SOURCE: MichiganVotes.org, a free, non-partisan website created by the Mackinac Center for Public Policy, providing concise, non-partisan, plain-English descriptions of every bill and vote in the Michigan House and Senate. Please visit http://www.MichiganVotes.org.
Prepared Testimony Regarding House Bill 4713, House Oversight and Ethics
Editor's Note: the following is a transcript of testimony on House Bill 4713 given by Mackinac Center Executive Vice President Michael Reitz before the House Oversight and Ethics Committee on Sept. 17, 2015. Video of his testimony is available via House TV; Reitz's testimony begins at 18:00.
Mr. Chair and Members of the Committee, thank you for the opportunity to appear before you to comment on House Bill 4713.
The Mackinac Center has published a number of studies and commentaries on the problem of overcriminalization in Michigan. That is, the ever-increasing number of criminal laws and the trend of using severe criminal sanctions for regulatory purposes.
HB 4713 addresses an aspect of overcriminalization: criminal statutes that fail to specify a culpable mental state for the conviction of the crime. Traditionally, for a person to be convicted of a crime, it must be shown that the accused committed an unlawful act and did so with a guilty state of mind. The culpable state of mind is often indicated in statute as “intentionally,” “knowingly,” or “recklessly.”
This combination of the guilty act and the guilty mind helps differentiate a person’s culpability. As Oliver Wendell Holmes Jr. observed, “Even a dog distinguishes between being stumbled over and being kicked.” U.S. Supreme Court Justice Robert Jackson described blameworthiness in this manner: “Crime, as a compound concept, generally constituted only from concurrence of an evil-meaning mind with an evil-doing hand, was congenial to an intense individualism and took deep and early root in American soil.” (Morissette v. U.S., 342 U.S. 246 (1952)).
Legal scholars have noted a disturbing trend, however, of crimes that are silent on the defendant’s state of mind. This has resulted in a proliferation of strict-liability crimes, where a person could be convicted of a crime even if he were unaware that the conduct is illegal. Strict-liability crimes are frequently used to regulate behavior that falls outside of the common understanding of what constitutes criminal behavior.
HB 4713 is a needed reform in Michigan. The state has more than 3,100 criminal offenses in statute, with an average of 45 new crimes enacted every year. Our analysis indicates that 26 percent of felonies and 59 percent of misdemeanors lack an explicit description of the mental state necessary for a conviction.
The Michigan Supreme Court has wrestled with the problem of interpreting vague criminal statutes. In a 2014 opinion, Justice Stephen Markman recommended that the Legislature adopt the reforms that HB 4713 contemplates. Justice Markman wrote:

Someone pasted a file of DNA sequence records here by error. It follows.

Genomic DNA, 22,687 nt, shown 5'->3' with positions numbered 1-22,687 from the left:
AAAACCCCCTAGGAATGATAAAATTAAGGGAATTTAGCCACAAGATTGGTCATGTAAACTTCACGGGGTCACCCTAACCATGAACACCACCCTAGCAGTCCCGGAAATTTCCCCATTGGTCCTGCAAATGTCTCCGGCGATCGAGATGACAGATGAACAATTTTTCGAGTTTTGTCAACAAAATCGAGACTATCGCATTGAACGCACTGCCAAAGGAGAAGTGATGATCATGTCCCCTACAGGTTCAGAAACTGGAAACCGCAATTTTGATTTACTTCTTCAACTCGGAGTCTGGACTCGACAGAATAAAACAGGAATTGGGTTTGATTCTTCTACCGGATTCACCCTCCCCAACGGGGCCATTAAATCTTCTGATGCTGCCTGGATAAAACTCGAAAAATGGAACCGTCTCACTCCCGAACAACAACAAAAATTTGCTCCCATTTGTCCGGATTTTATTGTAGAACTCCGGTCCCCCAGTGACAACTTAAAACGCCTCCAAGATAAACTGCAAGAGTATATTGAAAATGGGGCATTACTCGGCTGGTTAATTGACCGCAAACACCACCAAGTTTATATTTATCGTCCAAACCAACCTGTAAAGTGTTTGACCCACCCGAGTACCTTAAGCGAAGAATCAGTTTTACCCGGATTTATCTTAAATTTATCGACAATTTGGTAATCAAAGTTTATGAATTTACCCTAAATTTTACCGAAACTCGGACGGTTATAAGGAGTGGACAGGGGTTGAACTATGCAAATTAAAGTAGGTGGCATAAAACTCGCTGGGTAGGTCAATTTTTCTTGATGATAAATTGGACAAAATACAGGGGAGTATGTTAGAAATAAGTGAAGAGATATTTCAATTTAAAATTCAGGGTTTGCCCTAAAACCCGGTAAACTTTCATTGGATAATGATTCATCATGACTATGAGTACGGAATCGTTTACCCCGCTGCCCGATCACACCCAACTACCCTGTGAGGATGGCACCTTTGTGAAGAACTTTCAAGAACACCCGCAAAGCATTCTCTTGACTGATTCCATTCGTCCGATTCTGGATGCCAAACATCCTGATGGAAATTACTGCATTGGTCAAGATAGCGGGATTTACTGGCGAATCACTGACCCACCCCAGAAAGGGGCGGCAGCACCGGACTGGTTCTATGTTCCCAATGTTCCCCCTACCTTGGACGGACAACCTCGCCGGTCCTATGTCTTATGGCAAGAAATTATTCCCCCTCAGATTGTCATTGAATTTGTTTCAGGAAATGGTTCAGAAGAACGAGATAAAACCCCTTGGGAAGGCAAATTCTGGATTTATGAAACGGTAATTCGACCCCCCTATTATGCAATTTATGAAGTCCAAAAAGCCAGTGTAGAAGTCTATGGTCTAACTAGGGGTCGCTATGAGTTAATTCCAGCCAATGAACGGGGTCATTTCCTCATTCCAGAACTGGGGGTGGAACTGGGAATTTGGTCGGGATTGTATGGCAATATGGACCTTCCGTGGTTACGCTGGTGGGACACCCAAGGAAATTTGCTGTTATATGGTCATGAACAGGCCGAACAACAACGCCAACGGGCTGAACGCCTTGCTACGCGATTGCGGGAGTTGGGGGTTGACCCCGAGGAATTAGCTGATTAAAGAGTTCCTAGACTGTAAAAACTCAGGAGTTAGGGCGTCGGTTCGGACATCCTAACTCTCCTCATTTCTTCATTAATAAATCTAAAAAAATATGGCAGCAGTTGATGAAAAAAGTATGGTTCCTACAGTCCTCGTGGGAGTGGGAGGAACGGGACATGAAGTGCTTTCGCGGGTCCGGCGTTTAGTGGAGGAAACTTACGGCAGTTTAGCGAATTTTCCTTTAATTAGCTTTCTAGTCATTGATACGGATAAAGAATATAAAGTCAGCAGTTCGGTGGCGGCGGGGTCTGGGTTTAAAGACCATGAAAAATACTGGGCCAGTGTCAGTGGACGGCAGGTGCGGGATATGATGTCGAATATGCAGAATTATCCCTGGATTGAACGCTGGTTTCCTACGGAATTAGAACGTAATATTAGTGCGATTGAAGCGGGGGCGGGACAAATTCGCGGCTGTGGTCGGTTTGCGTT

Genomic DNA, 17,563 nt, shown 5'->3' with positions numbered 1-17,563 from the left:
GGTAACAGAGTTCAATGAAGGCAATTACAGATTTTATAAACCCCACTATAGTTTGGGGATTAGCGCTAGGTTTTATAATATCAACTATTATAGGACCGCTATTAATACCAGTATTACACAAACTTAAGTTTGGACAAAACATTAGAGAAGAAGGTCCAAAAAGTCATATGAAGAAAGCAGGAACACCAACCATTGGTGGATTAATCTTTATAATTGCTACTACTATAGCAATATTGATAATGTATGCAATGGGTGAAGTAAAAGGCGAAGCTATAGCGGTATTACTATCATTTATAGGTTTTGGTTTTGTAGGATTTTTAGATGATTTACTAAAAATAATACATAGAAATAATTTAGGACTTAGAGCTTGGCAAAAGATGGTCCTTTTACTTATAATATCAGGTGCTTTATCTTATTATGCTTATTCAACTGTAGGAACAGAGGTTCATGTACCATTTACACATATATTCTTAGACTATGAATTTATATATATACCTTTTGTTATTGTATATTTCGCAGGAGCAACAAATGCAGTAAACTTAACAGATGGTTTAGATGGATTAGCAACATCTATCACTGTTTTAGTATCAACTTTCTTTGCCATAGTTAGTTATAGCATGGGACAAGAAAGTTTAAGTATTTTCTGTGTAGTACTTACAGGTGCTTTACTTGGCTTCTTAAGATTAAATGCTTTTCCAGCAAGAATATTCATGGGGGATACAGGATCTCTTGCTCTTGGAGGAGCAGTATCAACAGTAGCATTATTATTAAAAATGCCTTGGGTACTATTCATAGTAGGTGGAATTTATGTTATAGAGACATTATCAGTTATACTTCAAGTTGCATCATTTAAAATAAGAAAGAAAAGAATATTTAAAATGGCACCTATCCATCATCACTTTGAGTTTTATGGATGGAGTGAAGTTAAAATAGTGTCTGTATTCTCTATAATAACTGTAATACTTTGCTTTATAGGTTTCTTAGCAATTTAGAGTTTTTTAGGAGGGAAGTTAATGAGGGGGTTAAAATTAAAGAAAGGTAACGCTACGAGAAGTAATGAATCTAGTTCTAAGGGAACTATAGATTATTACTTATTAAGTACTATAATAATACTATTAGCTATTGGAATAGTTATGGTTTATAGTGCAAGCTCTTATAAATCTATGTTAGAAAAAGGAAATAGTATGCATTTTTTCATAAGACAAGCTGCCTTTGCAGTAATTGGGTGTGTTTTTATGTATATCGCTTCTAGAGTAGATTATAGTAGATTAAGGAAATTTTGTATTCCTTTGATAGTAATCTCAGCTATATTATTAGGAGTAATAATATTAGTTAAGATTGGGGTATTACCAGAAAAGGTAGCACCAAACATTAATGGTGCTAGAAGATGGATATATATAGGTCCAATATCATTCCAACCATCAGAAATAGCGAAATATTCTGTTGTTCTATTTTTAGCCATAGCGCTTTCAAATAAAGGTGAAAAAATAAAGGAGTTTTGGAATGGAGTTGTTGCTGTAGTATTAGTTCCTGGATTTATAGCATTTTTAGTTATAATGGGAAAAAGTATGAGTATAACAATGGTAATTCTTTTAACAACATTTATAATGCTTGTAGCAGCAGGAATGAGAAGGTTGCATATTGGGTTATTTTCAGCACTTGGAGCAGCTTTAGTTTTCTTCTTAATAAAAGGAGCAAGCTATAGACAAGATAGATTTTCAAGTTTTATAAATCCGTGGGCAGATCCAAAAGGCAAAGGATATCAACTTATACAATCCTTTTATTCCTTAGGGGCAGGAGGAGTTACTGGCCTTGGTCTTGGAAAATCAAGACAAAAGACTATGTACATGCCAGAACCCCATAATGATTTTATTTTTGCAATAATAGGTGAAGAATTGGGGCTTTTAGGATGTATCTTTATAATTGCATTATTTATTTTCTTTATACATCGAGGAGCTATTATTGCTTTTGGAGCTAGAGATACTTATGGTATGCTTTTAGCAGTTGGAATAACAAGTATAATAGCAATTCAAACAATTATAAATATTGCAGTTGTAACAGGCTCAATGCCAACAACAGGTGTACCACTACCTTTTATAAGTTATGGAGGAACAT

It is the responsibility of our Legislature to determine the state of mind required to satisfy the criminal statutes of our state, and the judiciary is ill-quipped when reviewing increasingly broad and complex criminal statutes to discern whether some mens rea is intended, for which elements of an offense it is intended, and what exactly that mens rea should be.
(Order, People of Michigan v. Taylor, No. 145491 (Jan. 31, 2014) (Markman, J., concurring).)
I respectfully suggest the following improvements to HB 4713:
- Sec. 3 indicates that when a criminal offense neither specifies culpability nor imposes strict liability, the offense is established “only if a person acts with intent, knowledge, or recklessness.” Sec. 3 should specify a default culpable mental state – either “intent,” “knowledge,” or “recklessness” – in order to avoid asking the courts to determine the appropriate standard in a criminal offense that is silent on intent. The default mens rea standard should be fixed at a level higher than mere negligence.
- Sec. 2 ensures that the Legislature may create strict-liability crimes, so long as the Legislature plainly expresses its intent to do so. This is appropriate; I would suggest the language be strengthened by amending Sec. 2, lines 2-3 to read: “…not specify any degree of culpability and plainly indicates a purpose to impose strict criminal liability…”
- Sec. 2 could also be improved by adding: “The mere absence of a specified state of mind for an element of a covered offense shall not be construed to mean that the Legislature affirmatively intended not to require the prosecution to prove any state of mind with respect to that element.”
- HB 4713 addresses criminal offenses that have already been enacted into law. It should also address the appropriate mens reaprovisions prospectively in the enactment of new criminal offenses. As the bill is currently written, the Legislature could conclude that it is unnecessary to specify the appropriate criminal intent standard in new crimes, especially if those crimes are codified in the chapters that are exempted by Sec. 7. The Ohio Legislature recently adopted the reforms contemplated in HB 4713. Relevant language stated:
- (A) Every act enacted on or after the effective date of this section that creates a new criminal offense shall specify the degree of mental culpability required for commission of the offense. A criminal offense for which no degree of mental culpability is specified that is enacted in an act in violation of this division is void.
- (B) Division (A) of this section does not apply to the amendment of a criminal offense that existed on the effective date of this section, but it does apply to a new criminal offense added to a statute that existed on the effective date of this section.
ORC Sec. 2901.20.
- In order to avoid confusion that could lead to litigation, HB 4713 should state explicitly that the Legislature intends that the bill apply to criminal statutes that were enacted before the effective date of the act (with the exception of chapters listed in Sec. 7).
Thank you for the opportunity to submit these remarks.
MEA's "August Window" ruled illegal by commission
For years, the Michigan Education Association has held that members may only resign from the union in August, a policy commonly known as the August Window. The Mackinac Center Legal Foundation has fought against this policy, arguing that it violates the rights of union members.
Earlier this month, the Michigan Employment Relations Commission upheld the decision of a lower court ruling the August Window illegal. The MEA is expected to appeal this decision when the commission releases the full written explanation next week.